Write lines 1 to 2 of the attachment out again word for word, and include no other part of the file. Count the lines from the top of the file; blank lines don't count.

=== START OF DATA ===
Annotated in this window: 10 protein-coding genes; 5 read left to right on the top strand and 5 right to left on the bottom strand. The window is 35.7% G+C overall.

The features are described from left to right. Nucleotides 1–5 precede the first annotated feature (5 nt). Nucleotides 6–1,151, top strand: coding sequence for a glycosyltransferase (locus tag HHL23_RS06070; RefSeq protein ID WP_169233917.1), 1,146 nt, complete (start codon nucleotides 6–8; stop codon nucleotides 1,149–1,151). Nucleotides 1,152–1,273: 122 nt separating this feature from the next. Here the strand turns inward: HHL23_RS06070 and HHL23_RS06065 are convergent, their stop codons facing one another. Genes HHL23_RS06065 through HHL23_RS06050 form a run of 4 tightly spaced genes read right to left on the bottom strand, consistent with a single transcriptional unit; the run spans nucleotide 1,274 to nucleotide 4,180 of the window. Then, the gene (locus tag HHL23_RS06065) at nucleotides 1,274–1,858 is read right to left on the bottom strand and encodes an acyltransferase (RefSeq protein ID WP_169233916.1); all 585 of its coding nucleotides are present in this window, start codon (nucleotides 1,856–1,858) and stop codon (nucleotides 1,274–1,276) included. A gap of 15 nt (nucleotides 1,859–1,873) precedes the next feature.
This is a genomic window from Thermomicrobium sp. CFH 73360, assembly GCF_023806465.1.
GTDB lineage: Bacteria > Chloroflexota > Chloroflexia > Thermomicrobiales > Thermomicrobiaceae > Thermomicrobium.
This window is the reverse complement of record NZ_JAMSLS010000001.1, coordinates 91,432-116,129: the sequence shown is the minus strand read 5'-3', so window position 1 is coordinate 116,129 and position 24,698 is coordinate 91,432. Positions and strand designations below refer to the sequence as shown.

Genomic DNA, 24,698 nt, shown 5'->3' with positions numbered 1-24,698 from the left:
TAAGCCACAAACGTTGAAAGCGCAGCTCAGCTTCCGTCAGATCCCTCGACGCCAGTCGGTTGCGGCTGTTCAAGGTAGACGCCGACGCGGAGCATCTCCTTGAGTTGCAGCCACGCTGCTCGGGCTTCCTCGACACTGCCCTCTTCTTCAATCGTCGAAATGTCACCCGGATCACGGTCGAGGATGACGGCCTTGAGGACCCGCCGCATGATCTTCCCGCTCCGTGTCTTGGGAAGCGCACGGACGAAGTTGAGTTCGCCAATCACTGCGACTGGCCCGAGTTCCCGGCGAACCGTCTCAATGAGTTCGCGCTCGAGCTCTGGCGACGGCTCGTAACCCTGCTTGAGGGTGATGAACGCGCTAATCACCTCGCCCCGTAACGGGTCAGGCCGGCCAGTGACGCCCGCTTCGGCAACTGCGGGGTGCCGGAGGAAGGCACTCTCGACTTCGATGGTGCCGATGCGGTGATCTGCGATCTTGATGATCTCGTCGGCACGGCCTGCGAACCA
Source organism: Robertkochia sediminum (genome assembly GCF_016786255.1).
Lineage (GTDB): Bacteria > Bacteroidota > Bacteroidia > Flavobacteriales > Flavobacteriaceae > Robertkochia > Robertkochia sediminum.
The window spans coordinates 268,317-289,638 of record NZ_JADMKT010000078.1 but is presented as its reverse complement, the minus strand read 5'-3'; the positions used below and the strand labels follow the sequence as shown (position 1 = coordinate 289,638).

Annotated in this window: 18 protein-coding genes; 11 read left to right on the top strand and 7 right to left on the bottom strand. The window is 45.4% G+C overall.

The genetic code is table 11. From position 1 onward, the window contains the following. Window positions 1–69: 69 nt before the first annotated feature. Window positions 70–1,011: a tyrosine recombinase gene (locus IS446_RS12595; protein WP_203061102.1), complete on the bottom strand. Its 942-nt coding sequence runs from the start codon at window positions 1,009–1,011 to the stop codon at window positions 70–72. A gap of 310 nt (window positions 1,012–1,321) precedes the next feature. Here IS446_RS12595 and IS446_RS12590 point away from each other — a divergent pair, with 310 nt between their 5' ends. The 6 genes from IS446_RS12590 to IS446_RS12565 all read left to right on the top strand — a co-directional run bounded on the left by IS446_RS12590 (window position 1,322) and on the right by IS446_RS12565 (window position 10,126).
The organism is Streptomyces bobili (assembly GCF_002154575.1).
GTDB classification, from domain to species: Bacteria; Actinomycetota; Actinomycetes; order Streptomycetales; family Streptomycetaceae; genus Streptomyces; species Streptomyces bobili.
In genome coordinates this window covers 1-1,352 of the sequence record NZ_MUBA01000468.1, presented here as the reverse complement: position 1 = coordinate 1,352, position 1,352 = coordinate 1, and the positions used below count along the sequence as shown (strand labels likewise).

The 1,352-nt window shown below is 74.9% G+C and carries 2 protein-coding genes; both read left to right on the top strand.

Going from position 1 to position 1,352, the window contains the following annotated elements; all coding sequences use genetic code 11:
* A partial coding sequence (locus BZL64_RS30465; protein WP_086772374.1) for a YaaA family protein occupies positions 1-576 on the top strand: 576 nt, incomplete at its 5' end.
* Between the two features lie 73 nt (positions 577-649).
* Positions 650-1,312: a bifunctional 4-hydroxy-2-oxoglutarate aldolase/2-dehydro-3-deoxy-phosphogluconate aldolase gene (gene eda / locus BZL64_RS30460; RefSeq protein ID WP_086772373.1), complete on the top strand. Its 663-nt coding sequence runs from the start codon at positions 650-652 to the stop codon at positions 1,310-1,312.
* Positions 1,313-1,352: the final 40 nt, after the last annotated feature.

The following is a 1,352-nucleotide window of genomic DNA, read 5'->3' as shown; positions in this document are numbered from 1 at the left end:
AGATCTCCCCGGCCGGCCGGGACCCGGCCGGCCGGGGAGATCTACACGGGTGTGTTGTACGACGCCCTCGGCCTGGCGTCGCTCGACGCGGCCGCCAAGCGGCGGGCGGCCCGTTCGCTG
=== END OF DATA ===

Annotated in this window: 10 protein-coding genes; 5 read left to right on the top strand and 5 right to left on the bottom strand. The window is 35.7% G+C overall.

The features are described from left to right. Nucleotides 1–5 precede the first annotated feature (5 nt). Nucleotides 6–1,151, top strand: coding sequence for a glycosyltransferase (locus tag HHL23_RS06070; RefSeq protein ID WP_169233917.1), 1,146 nt, complete (start codon nucleotides 6–8; stop codon nucleotides 1,149–1,151). Nucleotides 1,152–1,273: 122 nt separating this feature from the next. Here the strand turns inward: HHL23_RS06070 and HHL23_RS06065 are convergent, their stop codons facing one another. Genes HHL23_RS06065 through HHL23_RS06050 form a run of 4 tightly spaced genes read right to left on the bottom strand, consistent with a single transcriptional unit; the run spans nucleotide 1,274 to nucleotide 4,180 of the window. Then, the gene (locus tag HHL23_RS06065) at nucleotides 1,274–1,858 is read right to left on the bottom strand and encodes an acyltransferase (RefSeq protein ID WP_169233916.1); all 585 of its coding nucleotides are present in this window, start codon (nucleotides 1,856–1,858) and stop codon (nucleotides 1,274–1,276) included. A gap of 15 nt (nucleotides 1,859–1,873) precedes the next feature.